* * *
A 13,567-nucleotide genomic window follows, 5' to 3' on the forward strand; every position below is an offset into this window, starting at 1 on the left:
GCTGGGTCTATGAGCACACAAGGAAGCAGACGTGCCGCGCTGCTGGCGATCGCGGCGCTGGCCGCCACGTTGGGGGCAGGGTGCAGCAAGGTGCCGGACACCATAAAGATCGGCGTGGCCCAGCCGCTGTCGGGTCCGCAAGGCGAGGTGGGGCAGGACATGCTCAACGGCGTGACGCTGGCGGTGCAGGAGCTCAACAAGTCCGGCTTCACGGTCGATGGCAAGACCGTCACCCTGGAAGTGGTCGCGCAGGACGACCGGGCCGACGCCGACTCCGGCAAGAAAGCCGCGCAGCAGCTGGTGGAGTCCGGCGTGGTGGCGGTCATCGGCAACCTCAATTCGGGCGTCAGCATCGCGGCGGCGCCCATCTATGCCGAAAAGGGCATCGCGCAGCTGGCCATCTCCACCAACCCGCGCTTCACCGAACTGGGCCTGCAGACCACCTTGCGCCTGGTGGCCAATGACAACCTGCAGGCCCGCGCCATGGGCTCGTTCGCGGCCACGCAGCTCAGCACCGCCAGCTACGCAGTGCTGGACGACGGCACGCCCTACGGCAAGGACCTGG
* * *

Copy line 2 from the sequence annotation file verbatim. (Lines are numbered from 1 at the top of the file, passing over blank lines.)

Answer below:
GCTGGGTCTATGAGCACACAAGGAAGCAGACGTGCCGCGCTGCTGGCGATCGCGGCGCTGGCCGCCACGTTGGGGGCAGGGTGCAGCAAGGTGCCGGACACCATAAAGATCGGCGTGGCCCAGCCGCTGTCGGGTCCGCAAGGCGAGGTGGGGCAGGACATGCTCAACGGCGTGACGCTGGCGGTGCAGGAGCTCAACAAGTCCGGCTTCACGGTCGATGGCAAGACCGTCACCCTGGAAGTGGTCGCGCAGGACGACCGGGCCGACGCCGACTCCGGCAAGAAAGCCGCGCAGCAGCTGGTGGAGTCCGGCGTGGTGGCGGTCATCGGCAACCTCAATTCGGGCGTCAGCATCGCGGCGGCGCCCATCTATGCCGAAAAGGGCATCGCGCAGCTGGCCATCTCCACCAACCCGCGCTTCACCGAACTGGGCCTGCAGACCACCTTGCGCCTGGTGGCCAATGACAACCTGCAGGCCCGCGCCATGGGCTCGTTCGCGGCCACGCAGCTCAGCACCGCCAGCTACGCAGTGCTGGACGACGGCACGCCCTACGGCAAGGACCTGG